The Messerschmitt Bf 109: Part 1 (Aircraft 44)
By John R. Beaman, Jerry L. Campbell
Publisher: Squadron/Signal Publications 1980 52 Pages
PDF 17 MB
It is ironic to think that the Messerschmitt Bf 109, World War ll's best known and certainly most numerously produced fighter, was almost discarded out of hand. During the late 1920s. Willy Messerschmitt, at the request of Deutsche Lufthansa (DLH), designed a metal, high-wing monoplane airliner capable of carrying ten passengers. Built by Bayerische Flugzeugwerke (BFW). Messerschmitt's production sister company, the M-20 airliner prototype crashed on 26 February 1928, the pilot being killed when he tried to jump from 250 feet. The head of DLH, Erhard Milch, immediately cancelled the order. In August the second prototype was flown and, when the M-20 was pronounced safe, DLH purchased two machines and ordered a further ten. Before deliveries were completed, however, two M-20s crashed in rapid succession, in one of the crashes eight Reichswehr officers died with a great deal of publicity appearing in the newspapers and even discussions on the floor of the Reichstag. Erhard Milch cancelled all contracts, refused to take delivery of further M-20s. demanded the return of DLH's deposits and went so far as to accuse Messerschmitt of "building unsafe aircraft" and being "callous toward the victims of his designs"; both accusations found their way to the newspaper. BFW was thrown into financial ruin and by the end of 1930 registered losses of some 600.000RM. On 1 June 1931 BFW filed bankruptcy proceedings. Messerschmitt Flugzeugbau which had been partially absorbed three years earlier by BFW was able to raise a small amount of additional capital and in cooperation with the BFW receiver managed to force Lufthansa to take delivery of the M-20 transports as well as the M-28 high speed mail plane prototype that had originally been ordered. After getting outside financial backing, BFW was reorganized with Willy Messerschmitt at its head.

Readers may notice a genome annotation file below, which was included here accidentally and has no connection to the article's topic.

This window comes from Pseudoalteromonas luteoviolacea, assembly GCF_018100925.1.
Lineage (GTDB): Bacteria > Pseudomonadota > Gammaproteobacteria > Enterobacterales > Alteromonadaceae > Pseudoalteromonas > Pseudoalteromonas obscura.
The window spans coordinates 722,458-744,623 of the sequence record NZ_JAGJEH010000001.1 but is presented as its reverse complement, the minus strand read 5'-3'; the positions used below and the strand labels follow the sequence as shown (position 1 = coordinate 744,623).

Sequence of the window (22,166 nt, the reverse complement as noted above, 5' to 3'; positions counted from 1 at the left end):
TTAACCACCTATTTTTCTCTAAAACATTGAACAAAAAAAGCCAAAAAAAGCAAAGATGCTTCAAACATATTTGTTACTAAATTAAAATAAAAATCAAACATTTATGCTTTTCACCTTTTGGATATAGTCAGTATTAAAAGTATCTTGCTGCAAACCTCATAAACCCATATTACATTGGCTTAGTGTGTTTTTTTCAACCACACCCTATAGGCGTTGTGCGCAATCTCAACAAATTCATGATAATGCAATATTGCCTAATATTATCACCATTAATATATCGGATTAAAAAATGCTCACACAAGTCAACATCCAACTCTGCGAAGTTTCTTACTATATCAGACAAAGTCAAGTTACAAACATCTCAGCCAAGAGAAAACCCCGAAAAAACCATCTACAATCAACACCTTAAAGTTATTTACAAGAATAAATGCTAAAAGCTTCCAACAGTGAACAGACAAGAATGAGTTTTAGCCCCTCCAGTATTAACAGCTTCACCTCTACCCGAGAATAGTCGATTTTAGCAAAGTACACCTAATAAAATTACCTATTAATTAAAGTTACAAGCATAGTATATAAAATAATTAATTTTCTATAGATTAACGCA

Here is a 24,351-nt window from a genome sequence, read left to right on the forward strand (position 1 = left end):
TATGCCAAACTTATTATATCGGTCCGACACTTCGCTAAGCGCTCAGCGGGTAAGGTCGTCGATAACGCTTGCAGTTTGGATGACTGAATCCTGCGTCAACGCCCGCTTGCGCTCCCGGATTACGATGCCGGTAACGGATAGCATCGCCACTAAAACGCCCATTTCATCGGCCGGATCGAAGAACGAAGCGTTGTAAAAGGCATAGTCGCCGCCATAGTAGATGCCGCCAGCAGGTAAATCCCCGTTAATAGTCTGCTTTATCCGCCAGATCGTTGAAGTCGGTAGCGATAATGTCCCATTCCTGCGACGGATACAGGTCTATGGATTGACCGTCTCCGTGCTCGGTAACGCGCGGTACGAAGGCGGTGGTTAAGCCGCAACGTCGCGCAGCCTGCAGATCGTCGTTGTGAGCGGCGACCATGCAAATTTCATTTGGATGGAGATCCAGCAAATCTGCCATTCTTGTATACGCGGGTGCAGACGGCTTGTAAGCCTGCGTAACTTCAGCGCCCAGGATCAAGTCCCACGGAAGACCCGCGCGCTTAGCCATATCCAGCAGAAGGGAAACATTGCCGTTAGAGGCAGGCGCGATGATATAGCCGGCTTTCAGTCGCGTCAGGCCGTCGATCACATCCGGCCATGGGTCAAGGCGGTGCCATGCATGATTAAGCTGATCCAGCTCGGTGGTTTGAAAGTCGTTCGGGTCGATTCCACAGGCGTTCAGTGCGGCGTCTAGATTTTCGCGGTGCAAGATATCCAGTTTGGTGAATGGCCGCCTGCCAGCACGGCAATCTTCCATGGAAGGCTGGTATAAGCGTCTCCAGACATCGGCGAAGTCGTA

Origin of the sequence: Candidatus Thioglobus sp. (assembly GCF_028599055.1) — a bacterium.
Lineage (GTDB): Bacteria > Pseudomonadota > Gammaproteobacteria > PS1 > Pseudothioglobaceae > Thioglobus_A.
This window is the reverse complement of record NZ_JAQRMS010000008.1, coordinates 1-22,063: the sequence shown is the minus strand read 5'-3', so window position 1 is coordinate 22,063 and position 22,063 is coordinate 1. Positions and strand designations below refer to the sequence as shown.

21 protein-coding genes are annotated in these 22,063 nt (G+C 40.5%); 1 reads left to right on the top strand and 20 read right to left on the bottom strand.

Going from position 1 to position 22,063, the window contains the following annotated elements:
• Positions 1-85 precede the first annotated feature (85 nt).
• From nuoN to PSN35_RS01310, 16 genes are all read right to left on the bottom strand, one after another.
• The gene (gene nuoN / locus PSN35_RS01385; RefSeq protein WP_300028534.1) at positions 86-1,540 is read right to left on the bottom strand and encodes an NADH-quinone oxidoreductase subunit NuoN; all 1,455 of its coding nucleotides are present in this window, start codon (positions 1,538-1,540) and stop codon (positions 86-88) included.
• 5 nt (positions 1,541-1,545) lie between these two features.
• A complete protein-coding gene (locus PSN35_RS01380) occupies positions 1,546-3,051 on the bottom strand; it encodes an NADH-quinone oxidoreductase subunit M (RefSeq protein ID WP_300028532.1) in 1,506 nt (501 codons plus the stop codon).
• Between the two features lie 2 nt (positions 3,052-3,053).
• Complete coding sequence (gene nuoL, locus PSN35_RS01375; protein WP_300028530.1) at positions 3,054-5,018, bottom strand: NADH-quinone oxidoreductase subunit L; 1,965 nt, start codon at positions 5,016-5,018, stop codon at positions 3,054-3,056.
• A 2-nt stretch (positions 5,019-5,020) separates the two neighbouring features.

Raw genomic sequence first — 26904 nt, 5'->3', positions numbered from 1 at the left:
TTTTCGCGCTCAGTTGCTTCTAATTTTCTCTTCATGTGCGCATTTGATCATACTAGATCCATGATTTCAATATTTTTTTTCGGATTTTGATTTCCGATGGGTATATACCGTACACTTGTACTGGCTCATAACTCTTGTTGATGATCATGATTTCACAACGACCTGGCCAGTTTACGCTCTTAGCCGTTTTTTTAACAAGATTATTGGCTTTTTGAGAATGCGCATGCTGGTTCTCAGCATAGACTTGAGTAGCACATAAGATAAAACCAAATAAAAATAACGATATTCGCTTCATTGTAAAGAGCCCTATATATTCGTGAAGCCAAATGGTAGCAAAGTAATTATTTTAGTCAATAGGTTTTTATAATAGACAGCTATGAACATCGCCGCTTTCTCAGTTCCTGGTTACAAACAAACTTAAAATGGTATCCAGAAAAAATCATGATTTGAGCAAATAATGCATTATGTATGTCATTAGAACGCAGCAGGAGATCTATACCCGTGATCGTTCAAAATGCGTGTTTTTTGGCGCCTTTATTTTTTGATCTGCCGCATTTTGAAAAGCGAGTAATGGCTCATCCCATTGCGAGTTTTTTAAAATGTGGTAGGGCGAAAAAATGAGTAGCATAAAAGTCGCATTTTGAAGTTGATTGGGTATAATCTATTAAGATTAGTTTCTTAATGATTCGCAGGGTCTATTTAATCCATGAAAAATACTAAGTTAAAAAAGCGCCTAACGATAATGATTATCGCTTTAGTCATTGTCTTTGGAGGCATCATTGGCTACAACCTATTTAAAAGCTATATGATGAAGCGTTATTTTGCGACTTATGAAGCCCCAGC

By the time the Nazis came to power and began their massive rearmament program BFW had begun to recover under the frugal leadership of Messerschmitt. Junkers, Arado, Heinkel, Focke-Wulf. all had aircraft, aircraft that were to be the building blocks of a resurrected, if as yet clandestine, Luftwaffe. BFW however received only a contract to manufacture 12 Heinkel He 45 biplanes under license. Erhard Milch, now the Reich Commissioner for Aviation, made it abundantly clear that Messerschmitt would not be receiving contracts to design and build aircraft for the Luftwaffe, but would only to build aircraft designed by others under license.
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